Earlier this month, thousands of white nationalists descended upon the city of Charlottesville, Virginia, to “protest” plans to remove a statue honoring Confederate General Robert E. Lee. The violence that rocked the city following those white nationalists clashing with counter-protesters ended with three people dead, including one woman — 32-year-old Heather Heyer — who was hit and killed in a car ramming attack carried out by a white supremacist.
The president responded to the violence by asserting that “fine people” were among the white supremacist marchers and that “both sides” were equally to blame for the violence — and he’s still feeling the heat for those belligerent remarks.
The Washington Post is now reporting that an eighteenth charity has pulled out of the president’s Florida Mar-A-Lago resort, which makes a good portion of its money from hosting galas and luncheons put on by various charitable organizations.
Florida’s Bethesda Hospital Foundation spokeswoman Paula Henderson told the publication:
‘We did change the venue. It just took a long time because we had a lot of people to meet with.’
Reports have long detailed how much the president used to clearly tie his perception of his public image into the flashy charity events held at his Florida resort. In other words, he’s not going to like this.
All of the aforementioned eighteen charities that have canceled their upcoming events at Mar-A-Lago — where the president himself has spent a great deal of time since taking office — have done so following his controversial response to the violence in Virginia.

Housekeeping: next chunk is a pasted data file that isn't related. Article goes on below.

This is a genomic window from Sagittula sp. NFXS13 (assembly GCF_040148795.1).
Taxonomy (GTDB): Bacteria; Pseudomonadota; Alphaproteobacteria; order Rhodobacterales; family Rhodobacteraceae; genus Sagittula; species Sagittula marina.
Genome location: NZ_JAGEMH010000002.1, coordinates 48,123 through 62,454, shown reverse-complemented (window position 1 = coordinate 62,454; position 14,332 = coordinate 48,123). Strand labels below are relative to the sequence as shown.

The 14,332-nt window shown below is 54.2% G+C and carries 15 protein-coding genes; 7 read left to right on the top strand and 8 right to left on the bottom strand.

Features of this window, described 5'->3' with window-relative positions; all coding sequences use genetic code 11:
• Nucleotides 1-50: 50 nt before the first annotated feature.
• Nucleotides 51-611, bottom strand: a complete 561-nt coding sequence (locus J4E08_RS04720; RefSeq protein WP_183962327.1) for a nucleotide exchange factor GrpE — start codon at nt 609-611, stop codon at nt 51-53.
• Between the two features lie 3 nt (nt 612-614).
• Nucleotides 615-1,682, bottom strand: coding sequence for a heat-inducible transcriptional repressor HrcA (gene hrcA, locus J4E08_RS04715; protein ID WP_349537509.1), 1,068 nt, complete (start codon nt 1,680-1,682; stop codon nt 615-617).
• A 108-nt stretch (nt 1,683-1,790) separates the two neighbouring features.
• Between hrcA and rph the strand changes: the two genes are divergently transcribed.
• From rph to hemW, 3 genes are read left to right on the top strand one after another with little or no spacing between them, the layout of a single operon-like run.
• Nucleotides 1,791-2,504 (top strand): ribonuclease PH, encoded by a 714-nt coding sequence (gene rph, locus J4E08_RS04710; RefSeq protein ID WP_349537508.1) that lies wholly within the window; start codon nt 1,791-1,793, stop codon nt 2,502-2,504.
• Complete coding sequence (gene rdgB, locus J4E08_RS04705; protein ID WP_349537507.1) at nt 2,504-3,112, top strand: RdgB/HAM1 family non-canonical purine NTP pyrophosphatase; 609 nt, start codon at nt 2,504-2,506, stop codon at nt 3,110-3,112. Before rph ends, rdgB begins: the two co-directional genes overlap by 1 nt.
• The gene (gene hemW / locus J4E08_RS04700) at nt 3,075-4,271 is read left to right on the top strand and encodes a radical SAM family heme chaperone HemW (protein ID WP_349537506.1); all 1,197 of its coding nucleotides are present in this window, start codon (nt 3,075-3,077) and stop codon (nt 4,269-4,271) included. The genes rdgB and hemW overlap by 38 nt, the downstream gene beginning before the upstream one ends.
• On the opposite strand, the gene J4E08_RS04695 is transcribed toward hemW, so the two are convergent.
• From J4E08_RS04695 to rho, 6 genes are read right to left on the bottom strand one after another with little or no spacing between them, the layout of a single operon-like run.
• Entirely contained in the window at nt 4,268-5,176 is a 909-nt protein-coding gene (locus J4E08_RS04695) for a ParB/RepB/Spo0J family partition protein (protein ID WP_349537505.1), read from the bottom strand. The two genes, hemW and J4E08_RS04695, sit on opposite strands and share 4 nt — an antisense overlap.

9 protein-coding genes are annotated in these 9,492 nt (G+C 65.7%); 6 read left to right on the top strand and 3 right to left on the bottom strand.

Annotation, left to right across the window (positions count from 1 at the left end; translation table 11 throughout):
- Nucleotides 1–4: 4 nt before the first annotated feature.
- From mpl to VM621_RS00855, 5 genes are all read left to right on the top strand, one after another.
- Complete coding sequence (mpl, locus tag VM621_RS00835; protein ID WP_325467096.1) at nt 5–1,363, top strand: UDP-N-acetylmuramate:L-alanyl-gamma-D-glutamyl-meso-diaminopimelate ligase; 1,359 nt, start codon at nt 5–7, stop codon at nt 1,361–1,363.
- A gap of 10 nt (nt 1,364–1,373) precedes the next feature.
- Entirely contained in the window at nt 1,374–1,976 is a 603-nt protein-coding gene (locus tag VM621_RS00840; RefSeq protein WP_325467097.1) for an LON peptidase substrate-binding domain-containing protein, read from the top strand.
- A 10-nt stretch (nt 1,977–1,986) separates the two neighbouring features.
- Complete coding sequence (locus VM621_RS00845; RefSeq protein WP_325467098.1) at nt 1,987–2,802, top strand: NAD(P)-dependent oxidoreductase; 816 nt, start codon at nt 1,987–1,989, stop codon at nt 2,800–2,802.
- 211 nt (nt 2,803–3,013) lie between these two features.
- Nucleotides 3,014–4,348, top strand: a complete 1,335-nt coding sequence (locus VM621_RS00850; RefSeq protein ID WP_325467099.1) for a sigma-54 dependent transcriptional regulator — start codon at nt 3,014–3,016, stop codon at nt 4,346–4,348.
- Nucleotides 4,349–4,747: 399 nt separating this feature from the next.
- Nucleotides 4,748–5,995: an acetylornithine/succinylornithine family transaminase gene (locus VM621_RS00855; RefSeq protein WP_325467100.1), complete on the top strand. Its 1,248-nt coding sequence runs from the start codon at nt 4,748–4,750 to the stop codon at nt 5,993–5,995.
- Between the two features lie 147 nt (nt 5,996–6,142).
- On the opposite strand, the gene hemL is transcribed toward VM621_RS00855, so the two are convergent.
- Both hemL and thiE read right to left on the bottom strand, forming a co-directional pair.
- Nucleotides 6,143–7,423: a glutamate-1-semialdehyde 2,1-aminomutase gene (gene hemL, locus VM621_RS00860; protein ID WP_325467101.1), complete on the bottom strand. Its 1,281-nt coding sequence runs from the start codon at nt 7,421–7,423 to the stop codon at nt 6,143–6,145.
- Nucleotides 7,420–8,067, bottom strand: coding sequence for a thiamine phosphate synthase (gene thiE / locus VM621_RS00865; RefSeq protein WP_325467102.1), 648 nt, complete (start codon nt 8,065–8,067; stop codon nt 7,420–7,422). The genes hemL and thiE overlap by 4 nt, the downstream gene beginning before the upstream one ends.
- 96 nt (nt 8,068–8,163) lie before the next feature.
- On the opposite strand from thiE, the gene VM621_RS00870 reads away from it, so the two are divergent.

Representatives for the latest charity to pull out declined to comment on the reason for their organization’s venue change for their upcoming luncheon. Henderson referred questions about the venue change to another official with the foundation, who did not immediately return a request for comment.
Of course, this shouldn’t, in theory, be a financial issue for the president, seeing as according to standard ethics practices, presidents sever all ties with their private business interests upon assuming their office. President Trump, however, did no such thing, opting to instead simply pass off executive control of the Trump Organization to his two eldest sons, Donald Jr. and Eric.
This arrangement has not satisfied ethics concerns, but it’s what the president has stuck with anyway. Ethics concerns center around special interests using their patronage of Trump Organization businesses as a bargaining chip with the president — which they have done.
The Bethesda Hospital Foundation’s annual luncheon has been held at Mar-A-Lago for four years, and with an average annual attendance of about 500 people, it is one of the largest events held at the private club.
The Washington Post notes, even still, that it’s not immediately clear how much money the Trump Organization will lose thanks to either this foundation’s decision or that of other charities to take their events elsewhere. Some of the income from the events comes from fees paid to the president’s businesses ahead of time.
The Bethesda Hospital Foundation will be holding their November 9 “Women of Grace” luncheon at the Boca Raton Resort & Club, which is located — as its name suggests — just down the Florida coast from Mar-A-Lago, which is in Palm Beach.
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